For Karma to exist Reincarnation is a necessity. There can be no Karma in a one-life-is-all-there-is existence, and this is possibly why Orthodox Western religions do not recognise or teach this spiritual philosophy. For Orthodox Christian denominations the soul’s salvation can only be achieved through the belief, acceptance and profession that Jesus Christ is the Son of God who died that we might be forgiven all our sins. This salvation permits us to live happily ever after in the Kingdom of Heaven. It also allows us to take less personal responsibility for our actions.
Ancient Wisdom teaches that the soul is ever evolving and needs many opportunities to succeed and this is granted through the process of reincarnation. Each lifetime is pre-designed to teach us something to enable the soul to learn, grow and evolve. These experiences or lifetimes are determined by what has happened in the past (which cannot be altered) and are designed to let our soul evolve in order for it to fully return to Source. That process is known as Karma (from the Sanskrit meaning action, word or deed) and is an expression of the Spiritual Law of Cause and Effect. Everything we think, say and do (cause) has an effect, whether intentional or not, that can have wide reaching and often unseen effects.
Karma often gets bad publicity and many, who do not understand it, see it as a punishment. However, Karma is neither a punishment nor a reward. Karma is not a physical force or a Natural Law like, for instance, the Law of Gravity, but is a Spiritual Philosophy.
Every action has a reaction either immediately or at some point in the future, even in later reincarnations. This is the Law of Cause and Effect in operation. At this point we must consider the Eastern concept of Dharma. However, there is no single word translation for this, but can be considered to be the natural order of the Universe and our personal responsibility to carry out our Life Purpose for this incarnation. Thus we must act with right intentions and consequently good thoughts, words and deeds, that is, those in accord with dharma, will have good responses whilst bad thoughts, words and deeds, actions that are not in harmony with dharma, will have bad effects. There is no “good” or “bad” karma as such, and neither can “good” actions negate “bad” actions. What we think, say and do is “recorded” at a Spiritual level and travels with the Soul throughout its journey in the Causal Body. These “recordings” help to determine the nature of the next physical, mental and emotional bodies, and thus the consequences, “good” or “bad” can be transmitted across lifetimes.
Therefore, dharma and karma form a series of cycles through which the soul must pass to achieve its goal which is to learn, grow, evolve and return to the Godhead, and the Law of Cause and Effect allows this to happen over many lifetimes. This is why “bad” things happen to “good” people; God has not deserted us nor is retribution being thrust upon us. We never know what actions someone else’s past lives have contained that require manifestation at this point: we can’t even remember our own past lives in any great detail to work out why things are happening to us.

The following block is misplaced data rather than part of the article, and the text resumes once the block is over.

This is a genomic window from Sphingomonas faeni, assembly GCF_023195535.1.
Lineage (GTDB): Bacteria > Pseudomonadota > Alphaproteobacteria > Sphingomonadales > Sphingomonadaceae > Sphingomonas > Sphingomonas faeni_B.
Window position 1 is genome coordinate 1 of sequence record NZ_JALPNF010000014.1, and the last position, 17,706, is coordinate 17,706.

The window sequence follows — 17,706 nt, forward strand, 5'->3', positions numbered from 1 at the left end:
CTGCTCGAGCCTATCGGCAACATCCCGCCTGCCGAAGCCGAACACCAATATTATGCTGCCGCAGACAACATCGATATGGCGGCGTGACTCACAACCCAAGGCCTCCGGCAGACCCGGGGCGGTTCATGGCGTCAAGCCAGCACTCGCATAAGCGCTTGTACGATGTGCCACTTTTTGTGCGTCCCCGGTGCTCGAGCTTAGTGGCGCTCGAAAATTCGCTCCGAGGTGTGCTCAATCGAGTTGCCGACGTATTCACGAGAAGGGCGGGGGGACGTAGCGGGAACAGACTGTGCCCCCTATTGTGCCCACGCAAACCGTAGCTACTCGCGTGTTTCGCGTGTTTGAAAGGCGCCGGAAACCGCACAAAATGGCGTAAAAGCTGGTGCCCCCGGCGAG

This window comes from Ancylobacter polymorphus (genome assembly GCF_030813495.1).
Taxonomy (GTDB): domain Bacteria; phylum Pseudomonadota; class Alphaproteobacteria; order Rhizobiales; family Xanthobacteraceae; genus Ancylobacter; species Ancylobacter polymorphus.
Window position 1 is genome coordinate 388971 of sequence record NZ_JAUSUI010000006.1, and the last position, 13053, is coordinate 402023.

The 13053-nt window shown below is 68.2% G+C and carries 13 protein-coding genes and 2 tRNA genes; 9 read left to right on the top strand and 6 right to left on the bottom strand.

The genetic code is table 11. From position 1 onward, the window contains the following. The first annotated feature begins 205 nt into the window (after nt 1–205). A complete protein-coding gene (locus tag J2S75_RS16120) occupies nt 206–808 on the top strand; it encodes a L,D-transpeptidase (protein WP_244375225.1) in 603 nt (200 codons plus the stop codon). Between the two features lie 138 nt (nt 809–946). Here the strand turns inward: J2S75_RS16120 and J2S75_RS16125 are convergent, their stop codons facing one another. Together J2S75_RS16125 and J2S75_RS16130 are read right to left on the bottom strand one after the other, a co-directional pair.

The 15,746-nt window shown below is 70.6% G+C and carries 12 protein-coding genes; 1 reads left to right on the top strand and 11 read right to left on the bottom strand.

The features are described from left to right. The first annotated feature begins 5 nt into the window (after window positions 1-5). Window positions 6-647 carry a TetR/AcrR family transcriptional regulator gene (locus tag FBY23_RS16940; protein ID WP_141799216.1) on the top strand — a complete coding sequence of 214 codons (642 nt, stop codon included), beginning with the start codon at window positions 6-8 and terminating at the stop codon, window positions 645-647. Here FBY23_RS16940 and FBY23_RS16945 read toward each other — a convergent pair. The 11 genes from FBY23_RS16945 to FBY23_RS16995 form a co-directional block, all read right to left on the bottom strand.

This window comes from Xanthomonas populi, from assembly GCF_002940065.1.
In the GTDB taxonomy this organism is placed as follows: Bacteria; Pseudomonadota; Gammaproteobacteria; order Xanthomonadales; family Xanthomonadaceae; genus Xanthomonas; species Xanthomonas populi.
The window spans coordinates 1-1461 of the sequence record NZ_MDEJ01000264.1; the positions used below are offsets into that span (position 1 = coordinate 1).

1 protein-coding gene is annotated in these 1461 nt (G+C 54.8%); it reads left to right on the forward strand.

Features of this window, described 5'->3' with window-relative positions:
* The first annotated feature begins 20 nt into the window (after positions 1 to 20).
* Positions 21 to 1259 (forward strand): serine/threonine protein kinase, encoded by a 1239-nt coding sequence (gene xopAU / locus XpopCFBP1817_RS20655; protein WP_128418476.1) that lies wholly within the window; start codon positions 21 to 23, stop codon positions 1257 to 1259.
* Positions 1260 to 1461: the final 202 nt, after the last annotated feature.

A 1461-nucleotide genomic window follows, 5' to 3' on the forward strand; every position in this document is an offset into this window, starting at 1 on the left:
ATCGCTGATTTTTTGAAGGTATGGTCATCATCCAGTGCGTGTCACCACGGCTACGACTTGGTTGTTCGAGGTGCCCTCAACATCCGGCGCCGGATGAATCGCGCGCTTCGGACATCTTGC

What also holds us back is the fact that we often forget what our Life Purpose is, or, sometimes, we get deflected from it by well-meaning teachers who imprint their ways and methods upon us at an early age. Often, too, the glamour of the materialistic “attractions” of the physical world lures us away from our true goal. We are unable to discover our true sense of being and lack an interest in serving others, feeling there is no need to consider our life or what happens after death. We can be successful in our jobs but feel thoroughly miserable inside.
What we have to do is work with dharma and learn until we finally break the cycle and return to Source. The key to this is in living our Life Purpose. When we are fulfilling our life purpose we are acting and living responsibly and respectfully. To reduce the possibility of bad consequences in future lifetimes it is important to think about our intentions in our current incarnation and give more consideration to ensuring that our thoughts, words and deeds fit in with our Life Purpose. But if we have forgotten our Life Purpose how do we discover what it was we came to do and learn?
The answer lies within. Self questioning is a key feature of recovering this knowledge.
• What is it that is not quite right with my life at present?
• What talents and gifts do I have?
• What, most of all, would give me the most satisfaction, the most happiness if I could do it and make me feel more passionate?
• What needs to change?
• How can I be of service to others by using these talents and abilities?
If we take time to examine our thoughts and how we spend our time and energy we can gain control of our thinking. We can identify those thoughts that are causing anger, fear, and distrust and transmute them into more positive thoughts.
If we step back from the turmoil of the physical world where ego clashes with ego, where dogma dictates, and stress, pain and hurt abound, and take time to sit in quiet thought to make that connection with our vital spark, how different we could be. Inside each of us are the Universe’s gifts to us. Unwrap them and you will be surprised at what is there.
We will discover peace, tranquillity, a life plan that we set out prior to incarnation. We will discover abundance, wisdom, guidance, help, and so much more. In fact, everything that helps to produce “good” consequences.
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